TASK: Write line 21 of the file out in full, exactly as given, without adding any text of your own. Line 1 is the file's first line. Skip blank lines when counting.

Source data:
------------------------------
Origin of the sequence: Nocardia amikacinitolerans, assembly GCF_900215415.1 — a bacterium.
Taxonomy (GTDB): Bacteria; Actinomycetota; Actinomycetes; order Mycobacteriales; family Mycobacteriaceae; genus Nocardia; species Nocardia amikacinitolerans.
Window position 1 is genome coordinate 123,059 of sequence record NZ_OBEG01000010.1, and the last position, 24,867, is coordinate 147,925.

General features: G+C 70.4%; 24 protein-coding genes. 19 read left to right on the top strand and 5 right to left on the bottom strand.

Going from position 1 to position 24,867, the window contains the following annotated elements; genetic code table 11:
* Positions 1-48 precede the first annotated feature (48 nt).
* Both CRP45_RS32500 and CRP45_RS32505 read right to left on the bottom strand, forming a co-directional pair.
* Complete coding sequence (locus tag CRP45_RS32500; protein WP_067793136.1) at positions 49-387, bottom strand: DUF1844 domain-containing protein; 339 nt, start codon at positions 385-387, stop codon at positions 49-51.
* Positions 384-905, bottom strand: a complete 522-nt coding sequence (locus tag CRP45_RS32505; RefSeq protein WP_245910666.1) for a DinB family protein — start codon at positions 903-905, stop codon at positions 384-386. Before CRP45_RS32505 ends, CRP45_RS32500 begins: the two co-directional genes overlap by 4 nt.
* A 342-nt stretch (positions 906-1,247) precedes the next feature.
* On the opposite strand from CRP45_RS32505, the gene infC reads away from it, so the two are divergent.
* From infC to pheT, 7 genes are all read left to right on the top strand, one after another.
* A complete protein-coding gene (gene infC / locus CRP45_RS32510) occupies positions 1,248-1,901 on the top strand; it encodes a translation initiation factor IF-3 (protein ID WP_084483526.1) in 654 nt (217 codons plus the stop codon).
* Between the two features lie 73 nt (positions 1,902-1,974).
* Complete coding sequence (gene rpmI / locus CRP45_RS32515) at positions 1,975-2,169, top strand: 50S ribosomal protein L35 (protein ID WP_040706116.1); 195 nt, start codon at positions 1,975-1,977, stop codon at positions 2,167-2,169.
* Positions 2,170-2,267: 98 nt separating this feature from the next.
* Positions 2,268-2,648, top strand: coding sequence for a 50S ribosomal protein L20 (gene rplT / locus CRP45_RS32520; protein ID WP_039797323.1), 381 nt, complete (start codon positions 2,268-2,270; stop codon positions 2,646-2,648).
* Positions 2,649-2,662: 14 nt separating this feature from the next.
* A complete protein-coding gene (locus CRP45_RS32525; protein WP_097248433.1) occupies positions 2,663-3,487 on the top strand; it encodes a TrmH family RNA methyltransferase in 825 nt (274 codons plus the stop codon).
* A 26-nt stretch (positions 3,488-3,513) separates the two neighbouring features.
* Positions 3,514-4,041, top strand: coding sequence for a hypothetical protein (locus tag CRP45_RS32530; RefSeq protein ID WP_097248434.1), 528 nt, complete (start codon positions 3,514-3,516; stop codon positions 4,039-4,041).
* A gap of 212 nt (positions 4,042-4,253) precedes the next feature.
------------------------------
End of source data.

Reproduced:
* Positions 3,514-4,041, top strand: coding sequence for a hypothetical protein (locus tag CRP45_RS32530; RefSeq protein ID WP_097248434.1), 528 nt, complete (start codon positions 3,514-3,516; stop codon positions 4,039-4,041).